The food arrives. Dhawan says his sandwich is quite good, which it should be considering the zeal with which he’s attacking it. I discover that while the Jambalaya won’t make New Orleans sit up and take notice, it is not bad, the sausages moist and savoury and the rice flavourful.
I ask Dhawan how he proposes to ape the success of countries like Finland and South Korea. He says he’s looking into starting an institute that provides teacher training, through a series of workshops and a coach. Here the focus will be not just on motivation but also on techniques. Without coaching, it becomes clear that teachers themselves can be lost islands. Principals would acquire slightly different training according to Dhawan’s plans. Also, it is equally clear that instead of scale, the focus is to set new quality benchmarks. Something that excites Dhawan as a benchmark for fixing education here is looking at the track record of Charter schools in the US — private initiatives, aided by the government, in which entrepreneurs get a licence to set up a school, typically in a low-income neighbourhood. These schools aren’t bogged down by governmental edict and operate outside of the unions — which means they have the ability to hire and fire and set their own agenda. The top 100 schools in inner cities in the US, for instance, are charter schools.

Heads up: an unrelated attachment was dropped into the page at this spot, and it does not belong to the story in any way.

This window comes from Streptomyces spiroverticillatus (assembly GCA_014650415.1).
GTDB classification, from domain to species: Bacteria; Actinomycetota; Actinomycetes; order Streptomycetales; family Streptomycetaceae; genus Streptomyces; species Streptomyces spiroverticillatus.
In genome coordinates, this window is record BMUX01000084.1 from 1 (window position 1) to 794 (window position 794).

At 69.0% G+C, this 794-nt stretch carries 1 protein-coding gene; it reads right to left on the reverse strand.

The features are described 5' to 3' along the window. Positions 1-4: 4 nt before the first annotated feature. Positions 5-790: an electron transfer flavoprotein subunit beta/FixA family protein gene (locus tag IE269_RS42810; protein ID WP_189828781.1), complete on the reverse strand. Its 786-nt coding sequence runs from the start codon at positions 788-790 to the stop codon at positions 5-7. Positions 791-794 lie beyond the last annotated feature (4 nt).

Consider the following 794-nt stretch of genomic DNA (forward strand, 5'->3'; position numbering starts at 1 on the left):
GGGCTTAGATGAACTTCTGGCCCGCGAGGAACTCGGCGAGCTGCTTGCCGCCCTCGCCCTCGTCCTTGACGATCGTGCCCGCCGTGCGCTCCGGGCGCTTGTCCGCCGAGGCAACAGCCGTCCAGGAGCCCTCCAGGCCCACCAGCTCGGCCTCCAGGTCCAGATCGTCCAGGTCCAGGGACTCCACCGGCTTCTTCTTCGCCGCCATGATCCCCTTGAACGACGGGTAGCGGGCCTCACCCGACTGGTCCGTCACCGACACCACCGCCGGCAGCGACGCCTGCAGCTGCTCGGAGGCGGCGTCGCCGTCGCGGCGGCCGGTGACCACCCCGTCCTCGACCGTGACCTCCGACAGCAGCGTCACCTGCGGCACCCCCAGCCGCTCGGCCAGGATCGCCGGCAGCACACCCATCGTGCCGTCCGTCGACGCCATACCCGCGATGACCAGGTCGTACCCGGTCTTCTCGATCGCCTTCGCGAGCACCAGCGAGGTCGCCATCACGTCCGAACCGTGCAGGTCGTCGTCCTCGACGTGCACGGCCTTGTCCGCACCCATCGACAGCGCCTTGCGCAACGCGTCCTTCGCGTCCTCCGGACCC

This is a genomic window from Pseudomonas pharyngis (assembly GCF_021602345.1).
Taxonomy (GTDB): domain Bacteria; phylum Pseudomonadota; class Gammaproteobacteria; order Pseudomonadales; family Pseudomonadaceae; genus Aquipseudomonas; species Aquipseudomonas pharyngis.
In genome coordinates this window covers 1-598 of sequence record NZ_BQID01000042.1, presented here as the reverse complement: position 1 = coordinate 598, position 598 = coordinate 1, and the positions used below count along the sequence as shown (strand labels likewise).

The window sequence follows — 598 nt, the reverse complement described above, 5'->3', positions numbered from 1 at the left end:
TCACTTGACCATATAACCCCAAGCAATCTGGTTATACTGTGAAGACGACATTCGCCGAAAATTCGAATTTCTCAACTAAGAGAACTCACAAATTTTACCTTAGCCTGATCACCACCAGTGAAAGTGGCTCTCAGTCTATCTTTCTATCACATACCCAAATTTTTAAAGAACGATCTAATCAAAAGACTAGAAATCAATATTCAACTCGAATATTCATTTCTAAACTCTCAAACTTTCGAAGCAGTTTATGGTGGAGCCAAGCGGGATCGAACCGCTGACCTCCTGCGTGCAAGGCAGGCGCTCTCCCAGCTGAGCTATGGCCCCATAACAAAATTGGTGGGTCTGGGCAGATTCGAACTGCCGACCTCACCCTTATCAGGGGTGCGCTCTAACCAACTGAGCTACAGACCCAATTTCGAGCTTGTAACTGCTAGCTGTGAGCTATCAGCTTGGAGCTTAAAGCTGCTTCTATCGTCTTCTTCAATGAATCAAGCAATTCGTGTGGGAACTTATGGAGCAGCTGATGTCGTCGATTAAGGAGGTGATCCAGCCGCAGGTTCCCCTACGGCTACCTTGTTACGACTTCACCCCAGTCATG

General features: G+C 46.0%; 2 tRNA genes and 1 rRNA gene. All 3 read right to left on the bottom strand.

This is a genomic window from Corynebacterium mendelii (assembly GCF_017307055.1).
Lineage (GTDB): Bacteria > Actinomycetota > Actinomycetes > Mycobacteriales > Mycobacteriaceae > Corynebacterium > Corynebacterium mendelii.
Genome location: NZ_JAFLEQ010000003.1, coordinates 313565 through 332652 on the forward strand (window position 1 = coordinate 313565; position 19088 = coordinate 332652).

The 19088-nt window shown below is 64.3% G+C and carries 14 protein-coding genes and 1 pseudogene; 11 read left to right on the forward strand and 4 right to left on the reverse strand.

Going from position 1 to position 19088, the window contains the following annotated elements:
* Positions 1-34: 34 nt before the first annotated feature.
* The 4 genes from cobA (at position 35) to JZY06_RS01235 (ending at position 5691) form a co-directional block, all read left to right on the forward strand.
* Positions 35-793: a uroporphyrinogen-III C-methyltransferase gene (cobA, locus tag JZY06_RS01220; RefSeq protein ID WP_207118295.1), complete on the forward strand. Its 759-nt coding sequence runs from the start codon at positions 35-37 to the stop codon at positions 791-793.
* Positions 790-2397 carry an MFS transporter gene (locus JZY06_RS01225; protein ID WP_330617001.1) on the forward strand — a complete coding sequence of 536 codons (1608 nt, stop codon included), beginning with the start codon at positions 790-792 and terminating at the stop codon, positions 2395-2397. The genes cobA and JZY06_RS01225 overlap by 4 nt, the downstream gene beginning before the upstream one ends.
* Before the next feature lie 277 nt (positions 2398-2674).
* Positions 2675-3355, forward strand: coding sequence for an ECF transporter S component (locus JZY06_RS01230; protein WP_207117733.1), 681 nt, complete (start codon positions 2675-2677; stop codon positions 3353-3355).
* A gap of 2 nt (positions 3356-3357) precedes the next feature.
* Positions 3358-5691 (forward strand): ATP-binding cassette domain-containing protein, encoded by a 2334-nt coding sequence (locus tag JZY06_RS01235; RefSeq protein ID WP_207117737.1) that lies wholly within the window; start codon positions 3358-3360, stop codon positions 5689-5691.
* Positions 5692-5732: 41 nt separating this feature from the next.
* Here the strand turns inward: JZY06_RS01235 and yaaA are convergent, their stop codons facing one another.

This will be another important step for Dhawan, since it will do many things — its autonomy will attract good people and having a few successful ones will provide his whole mission with a sense of possibility. But schools and teachers are seldom able to do their job well without teaching aids and Dhawan says creating public goods that can help teachers all throughout India is a necessity. For instance, there is no assessment tool for the lower classes, like the excellent Asset test, which effectively shows you which concepts children in the 3rd through 9th grades have mastered. “Data is irrelevant,” he says, “but assessment on the other hand is vital.”
Finally, a good lesson plan is key for any successful teaching practice and again, he doesn’t see why it shouldn’t be free. And with that, we slap each other on the back and leave. As I step out of Khan Market, I think that if there ever is a chance to fix education once and for all, it’s probably now since you’re not going to get someone with Dhawan’s intellect, determination and rolodex anytime soon.